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VDDHH Consumer Guide

How to Participate in the Extended Public Comment Period on the Proposed Interpreter Programs Regulations

Over the past few months, the Virginia Department for the Deaf and Hard of Hearing (VDDHH) has been working on changing the Interpreter Program Regulations. The regulations affect the way VDDHH includes qualified interpreters in the Directory of Qualified Interpreters. The Regulations also cover the way the agency operates the Virginia Quality Assurance Screening Program. The agency asked for public comment on the proposed changed in the Spring. When that public comment period closed, the agency looked at all the comments that we received and made a few more changes. The final regulations, including the changes we made based on public comment, were published at the end of July and scheduled to become effective on October 1, 2001.

During the final public comment period, the agency received more than 25 requests to reopen the public comment on the regulations. The people who requested this additional public comment period have concerns about some parts of the final regulations. Therefore, the agency has submitted the regulations for an additional public comment period from September 24th until October 24th. The agency will not implement the new regulations on October 1st. The old regulations will stay in place for now.

During the additional public comment period, we want to hear from consumers who use interpreter services, from professional interpreters and VQAS candidates. We have outlined the concerns that came up during the last public comment period and the agency's response to those concerns. Please read this information and let us know if you agree with what VDDHH has proposed doing or if you think we need to make more changes. You may comment on any part of the regulations but we would especially like to know your comments on the highlighted issues. Do you support the changes that VDDHH has proposed in these areas?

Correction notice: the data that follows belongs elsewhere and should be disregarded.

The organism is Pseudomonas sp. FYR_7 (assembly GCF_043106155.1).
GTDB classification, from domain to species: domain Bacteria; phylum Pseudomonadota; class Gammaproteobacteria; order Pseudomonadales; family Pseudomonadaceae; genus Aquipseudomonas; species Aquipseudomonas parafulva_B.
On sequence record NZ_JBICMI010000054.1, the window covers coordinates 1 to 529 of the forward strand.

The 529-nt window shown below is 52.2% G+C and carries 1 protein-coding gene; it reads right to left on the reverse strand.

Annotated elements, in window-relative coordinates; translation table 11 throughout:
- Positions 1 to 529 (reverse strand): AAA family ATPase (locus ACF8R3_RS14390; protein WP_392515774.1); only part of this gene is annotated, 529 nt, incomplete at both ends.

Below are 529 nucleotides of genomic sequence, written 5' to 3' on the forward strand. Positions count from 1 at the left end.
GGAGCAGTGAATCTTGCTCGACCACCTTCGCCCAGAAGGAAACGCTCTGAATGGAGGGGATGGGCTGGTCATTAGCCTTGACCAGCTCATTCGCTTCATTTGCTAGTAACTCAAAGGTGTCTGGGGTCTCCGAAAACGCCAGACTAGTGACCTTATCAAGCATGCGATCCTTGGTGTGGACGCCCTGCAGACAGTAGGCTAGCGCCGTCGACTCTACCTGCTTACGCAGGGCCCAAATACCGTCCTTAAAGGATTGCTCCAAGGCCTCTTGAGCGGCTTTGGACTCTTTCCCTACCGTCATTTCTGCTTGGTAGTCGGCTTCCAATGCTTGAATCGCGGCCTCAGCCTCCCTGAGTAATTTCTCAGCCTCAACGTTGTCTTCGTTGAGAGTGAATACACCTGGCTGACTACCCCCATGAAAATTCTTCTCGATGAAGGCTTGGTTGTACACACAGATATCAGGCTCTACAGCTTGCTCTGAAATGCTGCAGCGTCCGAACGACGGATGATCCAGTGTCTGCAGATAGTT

The public comment period is from September 24th until October 24th. Your comments are very important!

Your comments do not have to be written in any specific format. Whatever you want to say will be considered. Please include your name and address with your written comments.

To get a copy of the proposed Interpreter Programs Regulations:
Call VDDHH at 1-800-552-7917 (V/TTY) or (804)662-9503 (V/TTY) or visit the VDDHH web site at www.vddhh.org for a link to the Regulatory Town Hall site where you can read the proposed regulations.

Send your comments to:
Laurie Malheiros
Interpreter Programs Manager
The Virginia Department for the Deaf and Hard of Hearing
1602 Rolling Hills Drive Suite 203
Richmond, VA 23229-5012
Email: malheilb@ddhh.state.va.us
Phone: (804)662-9502 V/TTY


Summary of Issues Raised In Public Comment